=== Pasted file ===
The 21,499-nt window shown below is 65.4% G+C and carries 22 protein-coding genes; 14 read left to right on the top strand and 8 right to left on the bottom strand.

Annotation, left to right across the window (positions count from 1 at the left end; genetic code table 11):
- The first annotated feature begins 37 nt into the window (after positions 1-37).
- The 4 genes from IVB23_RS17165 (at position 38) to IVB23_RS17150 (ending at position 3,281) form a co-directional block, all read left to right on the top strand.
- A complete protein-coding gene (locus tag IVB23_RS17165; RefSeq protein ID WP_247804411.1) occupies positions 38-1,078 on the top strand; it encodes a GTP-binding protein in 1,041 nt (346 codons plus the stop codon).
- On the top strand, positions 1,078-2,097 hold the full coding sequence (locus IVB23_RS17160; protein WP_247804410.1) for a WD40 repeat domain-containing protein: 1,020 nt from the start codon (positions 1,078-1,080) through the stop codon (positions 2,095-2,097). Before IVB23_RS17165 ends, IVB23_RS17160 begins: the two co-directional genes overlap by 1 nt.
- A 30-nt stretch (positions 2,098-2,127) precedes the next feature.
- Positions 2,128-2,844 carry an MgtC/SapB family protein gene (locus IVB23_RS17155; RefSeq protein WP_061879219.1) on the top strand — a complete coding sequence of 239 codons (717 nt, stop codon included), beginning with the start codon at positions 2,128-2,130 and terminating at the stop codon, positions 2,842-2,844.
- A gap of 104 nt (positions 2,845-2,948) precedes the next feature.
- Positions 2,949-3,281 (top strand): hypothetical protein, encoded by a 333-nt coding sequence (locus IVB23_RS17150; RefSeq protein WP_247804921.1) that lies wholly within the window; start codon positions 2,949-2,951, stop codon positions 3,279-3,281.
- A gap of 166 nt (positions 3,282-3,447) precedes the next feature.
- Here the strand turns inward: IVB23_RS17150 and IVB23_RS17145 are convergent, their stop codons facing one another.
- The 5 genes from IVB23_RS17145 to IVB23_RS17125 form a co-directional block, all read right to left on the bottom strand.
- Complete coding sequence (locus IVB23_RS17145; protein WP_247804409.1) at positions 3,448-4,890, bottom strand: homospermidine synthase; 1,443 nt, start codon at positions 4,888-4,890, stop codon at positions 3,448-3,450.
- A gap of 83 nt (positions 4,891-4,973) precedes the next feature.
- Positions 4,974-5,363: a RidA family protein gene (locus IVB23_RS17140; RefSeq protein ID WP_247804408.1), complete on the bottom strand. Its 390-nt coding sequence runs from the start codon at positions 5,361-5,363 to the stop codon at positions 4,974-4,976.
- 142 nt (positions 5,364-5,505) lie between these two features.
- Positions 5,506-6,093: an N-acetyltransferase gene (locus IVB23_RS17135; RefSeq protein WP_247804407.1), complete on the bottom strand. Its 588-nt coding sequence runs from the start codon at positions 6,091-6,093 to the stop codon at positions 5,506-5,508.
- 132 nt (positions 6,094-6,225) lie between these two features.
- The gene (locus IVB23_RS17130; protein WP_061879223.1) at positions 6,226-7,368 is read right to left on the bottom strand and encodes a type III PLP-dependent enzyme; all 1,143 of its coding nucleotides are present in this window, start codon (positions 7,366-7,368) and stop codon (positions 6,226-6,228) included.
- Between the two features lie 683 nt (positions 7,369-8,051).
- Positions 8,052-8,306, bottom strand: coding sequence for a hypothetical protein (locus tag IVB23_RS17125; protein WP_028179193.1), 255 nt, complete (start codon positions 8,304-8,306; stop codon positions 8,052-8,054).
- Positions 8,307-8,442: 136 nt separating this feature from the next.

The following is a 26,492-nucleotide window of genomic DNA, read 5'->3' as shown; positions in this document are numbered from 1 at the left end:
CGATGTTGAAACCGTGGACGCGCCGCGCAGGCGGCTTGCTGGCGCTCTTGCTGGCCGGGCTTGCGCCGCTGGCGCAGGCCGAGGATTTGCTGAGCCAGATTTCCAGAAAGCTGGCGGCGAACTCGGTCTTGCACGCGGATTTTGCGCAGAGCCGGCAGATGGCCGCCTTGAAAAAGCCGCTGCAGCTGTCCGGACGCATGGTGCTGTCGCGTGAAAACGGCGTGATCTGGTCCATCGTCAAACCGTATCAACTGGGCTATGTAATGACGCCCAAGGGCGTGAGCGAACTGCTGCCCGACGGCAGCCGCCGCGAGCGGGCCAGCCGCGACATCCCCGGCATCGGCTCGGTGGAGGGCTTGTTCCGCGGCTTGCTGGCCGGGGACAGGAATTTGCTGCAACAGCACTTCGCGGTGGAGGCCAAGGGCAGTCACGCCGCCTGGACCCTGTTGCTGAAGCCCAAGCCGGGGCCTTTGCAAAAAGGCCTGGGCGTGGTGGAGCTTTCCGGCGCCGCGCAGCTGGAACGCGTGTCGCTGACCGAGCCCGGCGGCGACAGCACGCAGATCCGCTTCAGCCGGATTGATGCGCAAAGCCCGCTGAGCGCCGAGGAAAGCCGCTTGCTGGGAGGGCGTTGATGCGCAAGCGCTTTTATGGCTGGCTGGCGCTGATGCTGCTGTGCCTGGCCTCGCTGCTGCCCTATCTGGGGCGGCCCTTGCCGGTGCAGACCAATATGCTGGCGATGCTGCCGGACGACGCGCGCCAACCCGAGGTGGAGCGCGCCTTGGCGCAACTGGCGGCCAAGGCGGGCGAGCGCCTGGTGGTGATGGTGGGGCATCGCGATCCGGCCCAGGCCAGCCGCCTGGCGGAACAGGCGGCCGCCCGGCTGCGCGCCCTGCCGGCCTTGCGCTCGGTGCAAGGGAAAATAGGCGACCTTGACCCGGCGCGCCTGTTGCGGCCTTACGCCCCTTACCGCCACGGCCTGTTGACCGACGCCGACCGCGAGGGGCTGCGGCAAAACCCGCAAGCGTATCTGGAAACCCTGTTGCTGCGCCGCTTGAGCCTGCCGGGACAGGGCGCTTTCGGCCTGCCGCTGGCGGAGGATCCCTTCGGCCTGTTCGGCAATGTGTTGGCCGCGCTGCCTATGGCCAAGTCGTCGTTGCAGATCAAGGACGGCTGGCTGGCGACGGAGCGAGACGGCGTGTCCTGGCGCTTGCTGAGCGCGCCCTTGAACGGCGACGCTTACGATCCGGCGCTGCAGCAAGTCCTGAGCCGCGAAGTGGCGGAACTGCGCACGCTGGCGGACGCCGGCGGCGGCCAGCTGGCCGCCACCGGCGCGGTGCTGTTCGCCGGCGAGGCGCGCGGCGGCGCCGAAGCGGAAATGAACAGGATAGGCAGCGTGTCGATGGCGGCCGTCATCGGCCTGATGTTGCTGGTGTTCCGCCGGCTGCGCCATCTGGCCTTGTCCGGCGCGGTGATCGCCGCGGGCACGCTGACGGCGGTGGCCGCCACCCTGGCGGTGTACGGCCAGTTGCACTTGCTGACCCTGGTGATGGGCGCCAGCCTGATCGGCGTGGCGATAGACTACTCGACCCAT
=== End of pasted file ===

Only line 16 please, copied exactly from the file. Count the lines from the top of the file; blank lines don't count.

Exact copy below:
- Positions 4,974-5,363: a RidA family protein gene (locus IVB23_RS17140; RefSeq protein ID WP_247804408.1), complete on the bottom strand. Its 390-nt coding sequence runs from the start codon at positions 5,361-5,363 to the stop codon at positions 4,974-4,976.